From the simple lessons about work and responsibility he learned from his
parents, to his strong, lifelong partnership with his wife Tipper, to their
four children -- Al Gore's family is his proudest accomplishment of all. "My
faith sustains and renews me," says Gore, "and we all find fulfillment in our
While most Americans know Al Gore for his leadership in Congress and as Vice
President, it is the families and values of Tennessee that have most shaped
his life and career. It was on his parents' family farm in Carthage that he first learned the importance of caring for the environment. And after his service in Vietnam, Al Gore returned home to Tennessee to attend Divinity School and to work nights as a Police Reporter and City Hall Reporter for the Nashville Tennessean. He and Tipper started their family and purchased their own farm in Carthage in 1973, which they still call home. He later on attended Vanderbilt Law School.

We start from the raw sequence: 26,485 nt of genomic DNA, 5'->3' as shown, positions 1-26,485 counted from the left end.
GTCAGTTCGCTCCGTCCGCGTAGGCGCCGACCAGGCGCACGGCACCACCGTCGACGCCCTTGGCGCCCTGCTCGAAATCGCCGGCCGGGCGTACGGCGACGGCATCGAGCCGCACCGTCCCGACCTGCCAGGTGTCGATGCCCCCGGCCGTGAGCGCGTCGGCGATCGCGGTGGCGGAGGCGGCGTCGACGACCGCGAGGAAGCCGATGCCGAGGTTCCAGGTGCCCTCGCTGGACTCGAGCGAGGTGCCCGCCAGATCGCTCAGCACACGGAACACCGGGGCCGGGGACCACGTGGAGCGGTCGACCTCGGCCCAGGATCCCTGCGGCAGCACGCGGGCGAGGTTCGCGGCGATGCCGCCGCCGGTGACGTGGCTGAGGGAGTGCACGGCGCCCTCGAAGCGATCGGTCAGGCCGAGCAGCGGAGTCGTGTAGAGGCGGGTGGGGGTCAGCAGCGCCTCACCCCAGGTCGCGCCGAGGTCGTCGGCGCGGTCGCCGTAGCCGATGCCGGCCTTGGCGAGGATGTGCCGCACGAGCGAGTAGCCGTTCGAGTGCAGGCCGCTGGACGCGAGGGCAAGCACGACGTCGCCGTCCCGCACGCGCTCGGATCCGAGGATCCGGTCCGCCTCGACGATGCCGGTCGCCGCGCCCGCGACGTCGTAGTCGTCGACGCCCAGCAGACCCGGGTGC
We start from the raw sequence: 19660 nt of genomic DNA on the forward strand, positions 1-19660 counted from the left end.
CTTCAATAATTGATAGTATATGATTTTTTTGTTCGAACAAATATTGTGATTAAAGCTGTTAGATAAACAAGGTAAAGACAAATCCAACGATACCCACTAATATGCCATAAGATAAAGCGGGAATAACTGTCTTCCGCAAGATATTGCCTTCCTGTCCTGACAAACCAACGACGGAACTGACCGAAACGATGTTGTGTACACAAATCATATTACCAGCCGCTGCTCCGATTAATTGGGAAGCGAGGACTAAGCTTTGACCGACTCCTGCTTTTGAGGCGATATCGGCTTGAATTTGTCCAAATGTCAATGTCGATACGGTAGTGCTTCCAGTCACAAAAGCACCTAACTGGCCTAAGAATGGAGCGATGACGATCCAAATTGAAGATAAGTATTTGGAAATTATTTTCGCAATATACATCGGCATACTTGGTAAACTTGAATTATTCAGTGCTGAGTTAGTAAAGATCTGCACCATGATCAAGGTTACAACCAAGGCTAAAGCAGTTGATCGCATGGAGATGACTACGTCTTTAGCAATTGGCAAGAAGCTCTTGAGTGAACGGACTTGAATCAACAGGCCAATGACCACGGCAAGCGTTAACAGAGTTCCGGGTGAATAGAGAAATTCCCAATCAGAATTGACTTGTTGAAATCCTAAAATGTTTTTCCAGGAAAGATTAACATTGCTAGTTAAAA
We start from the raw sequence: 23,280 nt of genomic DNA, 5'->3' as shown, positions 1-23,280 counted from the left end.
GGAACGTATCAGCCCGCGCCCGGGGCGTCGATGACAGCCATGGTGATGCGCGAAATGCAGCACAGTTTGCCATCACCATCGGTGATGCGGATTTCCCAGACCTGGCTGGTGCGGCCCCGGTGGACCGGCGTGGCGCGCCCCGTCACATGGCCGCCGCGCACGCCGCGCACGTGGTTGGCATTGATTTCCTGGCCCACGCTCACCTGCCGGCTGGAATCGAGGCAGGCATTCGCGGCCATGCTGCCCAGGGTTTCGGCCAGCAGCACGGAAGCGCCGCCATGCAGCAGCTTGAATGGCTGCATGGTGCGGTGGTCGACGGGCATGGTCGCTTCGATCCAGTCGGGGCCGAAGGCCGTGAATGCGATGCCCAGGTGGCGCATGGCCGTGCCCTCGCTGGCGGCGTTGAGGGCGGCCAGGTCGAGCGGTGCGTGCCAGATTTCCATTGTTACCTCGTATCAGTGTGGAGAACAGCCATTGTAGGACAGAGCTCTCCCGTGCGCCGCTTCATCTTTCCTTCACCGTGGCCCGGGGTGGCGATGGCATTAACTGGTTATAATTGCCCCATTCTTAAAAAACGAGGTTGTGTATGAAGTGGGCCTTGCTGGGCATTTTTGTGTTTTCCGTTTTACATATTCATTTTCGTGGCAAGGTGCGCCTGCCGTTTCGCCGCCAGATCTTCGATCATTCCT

It was his determination to serve the families of Tennessee that first led him to run for Congress in 1976 -- and throughout his sixteen years in Congress, he worked hard to address their cares and concerns. During his House and Senate years, Gore would fly back to Tennessee nearly every weekend, to hold town meetings in every part of the state.
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